It wasn’t until I read Four Steps to the Epiphany that I realized you could take a more scientific approach to understanding user motivations.  Steve Blank recommends starting with hypotheses around the key factors that will be important for building your business – such as the real problem you are solving and the people who are most motivated to solve this problem.  By engaging prospective and actual users you can validate and/or refine these hypotheses.  Unlike the previous approach to surveying, we now gain clarity with more user input. 

Still I know there is a lot of room for improvement in my scientific approach to understanding user needs and motivations, so I recently brought on someone to help me take my research and analytics to the next level.  He is Molecular Biologist as well as an entrepreneur who earlier in his career spent 10 years in biotech research.  It should be interesting to see what happens when he applies his rigorous research approach to customer development.  He’ll be joining me for my two projects that start next month.

At early stage web startups we have the distinct advantage over established companies of starting with a blank slate, making it possible to set up much more controlled experiments.  In addition to making better use of tight startup time and money, we also hope to leverage the blank slate to challenge some long held marketing beliefs regarding what really works.

Iterating Without Understanding?

It seems there are two camps of “evolved” marketers these days. One group recognizes that it is critical to understand customer needs by engaging them at every opportunity. The other group is completely focused on metrics driven iteration. Until recently, few combined these powerful forces.

I started in the camp of online metrics and scorned the beanbag marketers who didn’t “get” analytics. At Uproar in the mid to late 90s, metrics were our competitive advantage. We tested, measured and optimized everything. We knew we couldn’t afford any waste if we were going to have a chance to beat the heavily funded Silicon Valley gaming startups and the established companies getting into online games (Microsoft, Yahoo, Sony). Ultimately, this obsession with leveraging metrics to track ROI and improve conversion through iteration was key to becoming the worldwide leader in online games and peaking at a billion dollar stock market valuation. Despite their much deeper cash war chests, the beanbag marketers couldn’t compete with our no waste metrics driven approach.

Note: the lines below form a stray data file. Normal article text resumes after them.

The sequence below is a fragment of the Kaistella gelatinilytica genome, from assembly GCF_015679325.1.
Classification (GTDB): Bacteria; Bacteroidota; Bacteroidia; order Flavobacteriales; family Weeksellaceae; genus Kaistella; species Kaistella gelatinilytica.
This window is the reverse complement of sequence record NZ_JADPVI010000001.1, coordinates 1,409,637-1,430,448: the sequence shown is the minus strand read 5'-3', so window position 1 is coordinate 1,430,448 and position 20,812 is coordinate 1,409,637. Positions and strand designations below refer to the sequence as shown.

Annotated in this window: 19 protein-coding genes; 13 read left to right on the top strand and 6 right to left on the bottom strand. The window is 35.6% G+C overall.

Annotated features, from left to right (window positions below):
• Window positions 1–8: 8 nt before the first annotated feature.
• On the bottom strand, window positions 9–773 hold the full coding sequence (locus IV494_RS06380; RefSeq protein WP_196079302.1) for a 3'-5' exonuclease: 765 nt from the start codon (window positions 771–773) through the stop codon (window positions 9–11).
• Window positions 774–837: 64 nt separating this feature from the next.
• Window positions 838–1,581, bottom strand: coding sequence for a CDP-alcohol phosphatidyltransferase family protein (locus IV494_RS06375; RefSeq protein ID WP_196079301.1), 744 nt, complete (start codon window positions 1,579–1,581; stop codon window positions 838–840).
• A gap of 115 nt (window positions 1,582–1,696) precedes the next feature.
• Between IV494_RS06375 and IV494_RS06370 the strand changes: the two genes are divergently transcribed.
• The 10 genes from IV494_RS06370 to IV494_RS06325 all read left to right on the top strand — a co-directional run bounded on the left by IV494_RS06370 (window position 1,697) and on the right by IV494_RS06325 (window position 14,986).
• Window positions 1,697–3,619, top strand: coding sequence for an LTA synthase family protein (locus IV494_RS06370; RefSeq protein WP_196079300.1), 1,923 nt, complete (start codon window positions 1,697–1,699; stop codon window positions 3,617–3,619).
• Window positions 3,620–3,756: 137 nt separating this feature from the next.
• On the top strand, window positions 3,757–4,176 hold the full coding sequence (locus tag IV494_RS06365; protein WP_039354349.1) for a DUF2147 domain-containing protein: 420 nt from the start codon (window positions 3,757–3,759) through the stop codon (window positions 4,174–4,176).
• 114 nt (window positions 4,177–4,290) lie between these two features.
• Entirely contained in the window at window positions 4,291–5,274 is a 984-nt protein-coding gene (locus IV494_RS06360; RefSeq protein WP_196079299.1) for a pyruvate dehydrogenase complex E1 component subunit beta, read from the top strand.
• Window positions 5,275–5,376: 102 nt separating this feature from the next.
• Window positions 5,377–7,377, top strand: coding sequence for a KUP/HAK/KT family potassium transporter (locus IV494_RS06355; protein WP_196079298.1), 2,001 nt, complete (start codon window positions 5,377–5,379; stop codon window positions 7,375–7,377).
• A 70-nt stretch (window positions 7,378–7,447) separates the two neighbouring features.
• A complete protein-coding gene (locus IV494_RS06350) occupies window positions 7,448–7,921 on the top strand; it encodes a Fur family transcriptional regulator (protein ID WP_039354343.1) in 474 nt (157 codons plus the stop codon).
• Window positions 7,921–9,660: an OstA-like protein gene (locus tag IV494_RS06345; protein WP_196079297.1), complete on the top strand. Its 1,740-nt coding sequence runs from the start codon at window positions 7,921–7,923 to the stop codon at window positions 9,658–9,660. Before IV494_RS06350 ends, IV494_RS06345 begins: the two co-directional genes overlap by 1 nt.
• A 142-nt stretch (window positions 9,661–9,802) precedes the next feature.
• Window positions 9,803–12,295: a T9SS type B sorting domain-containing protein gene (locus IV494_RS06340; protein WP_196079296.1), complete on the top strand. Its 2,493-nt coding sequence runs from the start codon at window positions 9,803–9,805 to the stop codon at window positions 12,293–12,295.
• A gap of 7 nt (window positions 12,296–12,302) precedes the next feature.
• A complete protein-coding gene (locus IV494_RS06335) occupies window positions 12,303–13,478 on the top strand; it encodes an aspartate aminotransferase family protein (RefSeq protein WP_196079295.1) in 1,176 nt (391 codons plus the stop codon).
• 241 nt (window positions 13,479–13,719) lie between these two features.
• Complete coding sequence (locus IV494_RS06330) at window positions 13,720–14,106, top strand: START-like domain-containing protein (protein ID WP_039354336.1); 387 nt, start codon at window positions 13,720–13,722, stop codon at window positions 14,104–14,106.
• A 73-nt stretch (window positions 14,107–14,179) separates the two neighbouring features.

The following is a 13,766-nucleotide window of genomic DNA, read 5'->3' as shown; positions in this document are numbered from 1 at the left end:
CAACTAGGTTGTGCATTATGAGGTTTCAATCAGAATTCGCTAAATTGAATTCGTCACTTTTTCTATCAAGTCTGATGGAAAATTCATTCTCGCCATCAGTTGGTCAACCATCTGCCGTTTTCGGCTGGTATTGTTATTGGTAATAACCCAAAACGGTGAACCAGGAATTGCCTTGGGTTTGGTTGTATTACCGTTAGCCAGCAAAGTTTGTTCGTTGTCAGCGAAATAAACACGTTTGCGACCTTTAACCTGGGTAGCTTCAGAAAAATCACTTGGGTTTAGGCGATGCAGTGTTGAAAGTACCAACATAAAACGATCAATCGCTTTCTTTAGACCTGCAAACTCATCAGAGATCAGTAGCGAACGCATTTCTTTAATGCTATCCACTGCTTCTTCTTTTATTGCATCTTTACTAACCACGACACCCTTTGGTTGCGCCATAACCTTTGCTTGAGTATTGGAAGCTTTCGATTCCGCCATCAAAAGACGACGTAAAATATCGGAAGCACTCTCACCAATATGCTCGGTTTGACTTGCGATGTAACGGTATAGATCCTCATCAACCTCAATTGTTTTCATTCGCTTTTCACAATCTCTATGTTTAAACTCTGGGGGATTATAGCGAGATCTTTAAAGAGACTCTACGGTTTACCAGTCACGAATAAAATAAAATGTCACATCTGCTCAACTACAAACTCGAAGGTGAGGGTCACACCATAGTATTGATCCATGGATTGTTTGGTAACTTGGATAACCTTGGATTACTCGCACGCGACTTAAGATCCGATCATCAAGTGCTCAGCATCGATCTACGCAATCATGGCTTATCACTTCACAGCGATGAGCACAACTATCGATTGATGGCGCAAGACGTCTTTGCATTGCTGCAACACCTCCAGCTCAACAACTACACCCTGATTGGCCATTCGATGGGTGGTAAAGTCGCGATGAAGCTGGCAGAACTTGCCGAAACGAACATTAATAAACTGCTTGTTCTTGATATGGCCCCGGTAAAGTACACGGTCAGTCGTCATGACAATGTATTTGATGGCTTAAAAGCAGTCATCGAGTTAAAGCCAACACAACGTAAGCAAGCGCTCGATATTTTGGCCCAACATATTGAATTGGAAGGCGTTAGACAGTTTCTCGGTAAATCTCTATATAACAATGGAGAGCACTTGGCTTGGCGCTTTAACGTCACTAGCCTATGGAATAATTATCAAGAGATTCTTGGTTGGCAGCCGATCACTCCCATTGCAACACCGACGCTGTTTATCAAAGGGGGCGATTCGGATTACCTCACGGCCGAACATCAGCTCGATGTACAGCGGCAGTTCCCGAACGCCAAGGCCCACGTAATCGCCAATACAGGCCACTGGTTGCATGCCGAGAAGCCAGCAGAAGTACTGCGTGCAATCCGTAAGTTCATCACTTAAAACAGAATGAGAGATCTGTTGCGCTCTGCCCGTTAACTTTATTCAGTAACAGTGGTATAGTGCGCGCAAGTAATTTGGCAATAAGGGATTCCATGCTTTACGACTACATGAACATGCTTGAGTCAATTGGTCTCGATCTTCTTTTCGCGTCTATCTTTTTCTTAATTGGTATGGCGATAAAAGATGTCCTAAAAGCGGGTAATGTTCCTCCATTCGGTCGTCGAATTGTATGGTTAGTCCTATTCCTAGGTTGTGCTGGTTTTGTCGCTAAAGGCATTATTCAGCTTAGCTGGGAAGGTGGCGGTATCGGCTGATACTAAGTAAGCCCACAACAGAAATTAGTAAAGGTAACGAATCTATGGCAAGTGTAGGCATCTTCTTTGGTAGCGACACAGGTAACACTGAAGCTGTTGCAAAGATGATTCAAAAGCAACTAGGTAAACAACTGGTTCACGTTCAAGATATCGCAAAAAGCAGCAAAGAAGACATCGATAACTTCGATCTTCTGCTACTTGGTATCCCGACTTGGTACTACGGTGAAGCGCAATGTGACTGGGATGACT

Today the Darwinian economy has killed off most web businesses that don’t leverage metrics, so this is no longer a competitive advantage – it’s a necessity. But many web marketers stop there.

In my next startup I was fortunate enough to have a venture capitalist who helped take our approach to the next level. We attracted his investment with our metrics driven online marketing approach and then he quickly improved it. He constantly grilled me with the question “Who is your customer?” During our weekly meetings he never failed to ask about the last time I spoke to a customer. I got extra brownie points for meeting with customers in person. To be honest I initially focused on engaging customers just to appease this VC. But it didn’t take long until I was able to use this information to improve results. Informed iteration helped us increase purchase transaction rates 10X in just a few months, which made scaling a profitable marketing spend infinitely easier. Later customer engagements uncovered revenue opportunities we never could have found through metrics driven iteration. These revenue opportunities eventually accounted for more than half of the company’s overall revenue volume – making possible the eventual IPO filing.

It wasn’t until I began the Interim VP Marketing role at Xobni that I discovered Steve Blank’s The Four Steps to the Epiphany. This book added a systematic process for uncovering the critical information needed to build a thriving business and keep improving results.  The great news is that Steve Blank recently started blogging at Perhaps even better news is that Venture Hacks now records Steve Blank’s lectures at UC Berkeley and posts them online.

The same Darwinian forces that made metrics a necessity for online marketers are once again shaking up the web startup world. It has become a major competitive advantage to combine Steve Blank’s customer development approach with informed metrics driven iteration. And it’s only a matter of time until this approach becomes a necessity for survival.

So what’s next? I’m certain that eventually a platform will emerge that ties it all together. This platform will facilitate the process of collecting and analyzing actionable customer information and manage the iterations that deliver optimal results. Up to this point we’ve always had to custom develop these tracking and reporting systems, while using disconnected systems to drive understanding (surveys, Excel…). Off-the-shelf analytics programs have been bloated with data that is useless for improving results.

Rather than holding my breath for someone to deliver this dream platform, I’ve been advising KISSmetrics as they work to create it. I’ve given them total visibility into my approach and turned over reports that have evolved over many years of execution. Of course they have given me equity in the company – but I’d be passionate about this metrics driven customer development platform either way.